Bulletin n. 1/2017
June 2017
  • Section A) The theory and practise of the federal states and multi-level systems of government
  • Section B) Global governance and international organizations
  • Section C) Regional integration processes
  • Section D) Federalism as a political idea
  • Roland Burke
    Disseminating discord and discovering the world: UN advisory services on human rights and the illusory faith in specialist knowledge
    in International Journal of Human Rights (The) , volume 21, issue 5 ,  2017 ,  589-610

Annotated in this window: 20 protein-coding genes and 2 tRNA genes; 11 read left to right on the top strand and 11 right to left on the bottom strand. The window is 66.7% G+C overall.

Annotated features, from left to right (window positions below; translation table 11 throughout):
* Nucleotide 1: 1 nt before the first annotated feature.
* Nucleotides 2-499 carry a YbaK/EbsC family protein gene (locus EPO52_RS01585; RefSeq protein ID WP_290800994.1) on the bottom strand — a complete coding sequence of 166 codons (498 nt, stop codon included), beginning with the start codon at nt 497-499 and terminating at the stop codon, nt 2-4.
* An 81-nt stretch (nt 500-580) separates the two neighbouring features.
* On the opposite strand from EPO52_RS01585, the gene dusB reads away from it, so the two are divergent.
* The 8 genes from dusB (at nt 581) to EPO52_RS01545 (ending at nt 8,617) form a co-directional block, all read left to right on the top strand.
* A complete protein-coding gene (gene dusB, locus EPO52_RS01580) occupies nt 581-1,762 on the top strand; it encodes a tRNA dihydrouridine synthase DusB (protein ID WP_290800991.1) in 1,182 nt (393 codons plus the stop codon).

This article seeks to recover lessons of the global seminar series attached to the United Nations Advisory Services in Human Rights initiative. First proposed by the United States in 1953, the seminars flourished across the 1960s. They endeavoured to repartition human rights promotion into technical assistance, seeking a way around political conflict by recourse to experts, technocrats and specialist knowledge. Their origin represented a contradiction – the seminars sought to facilitate expert, ‘technical’ counsel on a concept that was inherently tied to profound ideological divisions. Failure in this setting was predictable, but the seminars themselves were a telling exhibit in the accidental facility for education that came with a roaming internationalism, and the consequent acquisition of interpersonal and experiential knowledge. Disappointing results for their prime aim, a technical road to human rights, were partially offset by the cultivation of a layperson appreciation of human rights and recognition of the limits to expertise. From the perspective of the early twenty-first century, and the substantial delta between the sophisticated institutional system of ‘Human Rights’, and the understanding of ‘human rights’ amongst many humans, the inadvertent and decidedly non-specialist successes of advisory services demonstrate the virtues of the prosaic and the intuitive.
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